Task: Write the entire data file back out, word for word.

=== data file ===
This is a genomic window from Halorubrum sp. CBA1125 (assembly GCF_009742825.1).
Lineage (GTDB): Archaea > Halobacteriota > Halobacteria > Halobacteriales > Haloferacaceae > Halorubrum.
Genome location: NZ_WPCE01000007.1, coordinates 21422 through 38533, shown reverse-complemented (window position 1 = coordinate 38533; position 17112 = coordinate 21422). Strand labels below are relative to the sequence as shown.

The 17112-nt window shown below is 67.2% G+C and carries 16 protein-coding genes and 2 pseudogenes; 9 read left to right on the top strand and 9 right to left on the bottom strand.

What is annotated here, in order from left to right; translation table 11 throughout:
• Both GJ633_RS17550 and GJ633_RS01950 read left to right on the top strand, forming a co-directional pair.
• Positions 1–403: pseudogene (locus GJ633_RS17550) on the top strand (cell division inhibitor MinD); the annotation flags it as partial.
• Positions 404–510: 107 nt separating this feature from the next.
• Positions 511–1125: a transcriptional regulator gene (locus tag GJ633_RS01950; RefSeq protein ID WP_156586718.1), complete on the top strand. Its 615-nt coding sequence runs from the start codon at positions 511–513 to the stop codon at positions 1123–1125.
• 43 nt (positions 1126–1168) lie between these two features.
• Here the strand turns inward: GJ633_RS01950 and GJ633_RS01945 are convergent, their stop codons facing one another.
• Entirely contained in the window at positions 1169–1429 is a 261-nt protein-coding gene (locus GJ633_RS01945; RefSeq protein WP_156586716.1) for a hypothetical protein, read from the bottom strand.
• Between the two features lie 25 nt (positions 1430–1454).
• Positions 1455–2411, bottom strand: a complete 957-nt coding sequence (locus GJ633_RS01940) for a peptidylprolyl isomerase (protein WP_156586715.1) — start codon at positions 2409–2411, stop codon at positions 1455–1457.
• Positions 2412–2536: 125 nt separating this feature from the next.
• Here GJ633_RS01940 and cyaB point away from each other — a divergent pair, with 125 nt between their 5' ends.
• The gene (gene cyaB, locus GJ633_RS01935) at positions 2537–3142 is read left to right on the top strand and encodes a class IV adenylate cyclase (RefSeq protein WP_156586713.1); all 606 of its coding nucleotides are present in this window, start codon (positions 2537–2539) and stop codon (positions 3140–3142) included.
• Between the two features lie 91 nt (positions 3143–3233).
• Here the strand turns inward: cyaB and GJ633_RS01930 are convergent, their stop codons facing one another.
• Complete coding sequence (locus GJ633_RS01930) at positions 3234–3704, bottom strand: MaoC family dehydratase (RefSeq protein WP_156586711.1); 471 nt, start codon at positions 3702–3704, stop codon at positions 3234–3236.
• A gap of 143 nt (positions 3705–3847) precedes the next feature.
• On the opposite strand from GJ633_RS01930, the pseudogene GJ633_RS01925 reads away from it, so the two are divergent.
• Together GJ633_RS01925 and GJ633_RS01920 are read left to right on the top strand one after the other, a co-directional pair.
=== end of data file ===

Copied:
This is a genomic window from Halorubrum sp. CBA1125 (assembly GCF_009742825.1).
Lineage (GTDB): Archaea > Halobacteriota > Halobacteria > Halobacteriales > Haloferacaceae > Halorubrum.
Genome location: NZ_WPCE01000007.1, coordinates 21422 through 38533, shown reverse-complemented (window position 1 = coordinate 38533; position 17112 = coordinate 21422). Strand labels below are relative to the sequence as shown.

The 17112-nt window shown below is 67.2% G+C and carries 16 protein-coding genes and 2 pseudogenes; 9 read left to right on the top strand and 9 right to left on the bottom strand.

What is annotated here, in order from left to right; translation table 11 throughout:
• Both GJ633_RS17550 and GJ633_RS01950 read left to right on the top strand, forming a co-directional pair.
• Positions 1–403: pseudogene (locus GJ633_RS17550) on the top strand (cell division inhibitor MinD); the annotation flags it as partial.
• Positions 404–510: 107 nt separating this feature from the next.
• Positions 511–1125: a transcriptional regulator gene (locus tag GJ633_RS01950; RefSeq protein ID WP_156586718.1), complete on the top strand. Its 615-nt coding sequence runs from the start codon at positions 511–513 to the stop codon at positions 1123–1125.
• 43 nt (positions 1126–1168) lie between these two features.
• Here the strand turns inward: GJ633_RS01950 and GJ633_RS01945 are convergent, their stop codons facing one another.
• Entirely contained in the window at positions 1169–1429 is a 261-nt protein-coding gene (locus GJ633_RS01945; RefSeq protein WP_156586716.1) for a hypothetical protein, read from the bottom strand.
• Between the two features lie 25 nt (positions 1430–1454).
• Positions 1455–2411, bottom strand: a complete 957-nt coding sequence (locus GJ633_RS01940) for a peptidylprolyl isomerase (protein WP_156586715.1) — start codon at positions 2409–2411, stop codon at positions 1455–1457.
• Positions 2412–2536: 125 nt separating this feature from the next.
• Here GJ633_RS01940 and cyaB point away from each other — a divergent pair, with 125 nt between their 5' ends.
• The gene (gene cyaB, locus GJ633_RS01935) at positions 2537–3142 is read left to right on the top strand and encodes a class IV adenylate cyclase (RefSeq protein WP_156586713.1); all 606 of its coding nucleotides are present in this window, start codon (positions 2537–2539) and stop codon (positions 3140–3142) included.
• Between the two features lie 91 nt (positions 3143–3233).
• Here the strand turns inward: cyaB and GJ633_RS01930 are convergent, their stop codons facing one another.
• Complete coding sequence (locus GJ633_RS01930) at positions 3234–3704, bottom strand: MaoC family dehydratase (RefSeq protein WP_156586711.1); 471 nt, start codon at positions 3702–3704, stop codon at positions 3234–3236.
• A gap of 143 nt (positions 3705–3847) precedes the next feature.
• On the opposite strand from GJ633_RS01930, the pseudogene GJ633_RS01925 reads away from it, so the two are divergent.
• Together GJ633_RS01925 and GJ633_RS01920 are read left to right on the top strand one after the other, a co-directional pair.